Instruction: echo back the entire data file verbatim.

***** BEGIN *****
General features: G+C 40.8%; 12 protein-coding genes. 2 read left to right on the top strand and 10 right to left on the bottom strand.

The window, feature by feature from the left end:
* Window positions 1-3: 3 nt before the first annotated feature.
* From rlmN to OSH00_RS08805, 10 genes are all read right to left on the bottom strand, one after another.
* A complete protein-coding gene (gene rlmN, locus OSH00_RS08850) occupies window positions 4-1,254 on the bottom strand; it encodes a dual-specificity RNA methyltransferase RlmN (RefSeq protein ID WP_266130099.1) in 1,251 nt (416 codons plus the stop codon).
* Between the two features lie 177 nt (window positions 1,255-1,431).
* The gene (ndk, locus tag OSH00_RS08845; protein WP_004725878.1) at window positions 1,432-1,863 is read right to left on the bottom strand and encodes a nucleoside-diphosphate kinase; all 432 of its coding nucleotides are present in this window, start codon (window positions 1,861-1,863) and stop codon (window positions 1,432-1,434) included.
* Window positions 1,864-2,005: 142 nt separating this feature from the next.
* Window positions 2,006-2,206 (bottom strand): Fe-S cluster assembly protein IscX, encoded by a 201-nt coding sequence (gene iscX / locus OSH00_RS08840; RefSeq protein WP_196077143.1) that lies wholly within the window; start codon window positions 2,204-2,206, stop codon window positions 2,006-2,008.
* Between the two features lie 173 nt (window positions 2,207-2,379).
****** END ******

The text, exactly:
General features: G+C 40.8%; 12 protein-coding genes. 2 read left to right on the top strand and 10 right to left on the bottom strand.

The window, feature by feature from the left end:
* Window positions 1-3: 3 nt before the first annotated feature.
* From rlmN to OSH00_RS08805, 10 genes are all read right to left on the bottom strand, one after another.
* A complete protein-coding gene (gene rlmN, locus OSH00_RS08850) occupies window positions 4-1,254 on the bottom strand; it encodes a dual-specificity RNA methyltransferase RlmN (RefSeq protein ID WP_266130099.1) in 1,251 nt (416 codons plus the stop codon).
* Between the two features lie 177 nt (window positions 1,255-1,431).
* The gene (ndk, locus tag OSH00_RS08845; protein WP_004725878.1) at window positions 1,432-1,863 is read right to left on the bottom strand and encodes a nucleoside-diphosphate kinase; all 432 of its coding nucleotides are present in this window, start codon (window positions 1,861-1,863) and stop codon (window positions 1,432-1,434) included.
* Window positions 1,864-2,005: 142 nt separating this feature from the next.
* Window positions 2,006-2,206 (bottom strand): Fe-S cluster assembly protein IscX, encoded by a 201-nt coding sequence (gene iscX / locus OSH00_RS08840; RefSeq protein WP_196077143.1) that lies wholly within the window; start codon window positions 2,204-2,206, stop codon window positions 2,006-2,008.
* Between the two features lie 173 nt (window positions 2,207-2,379).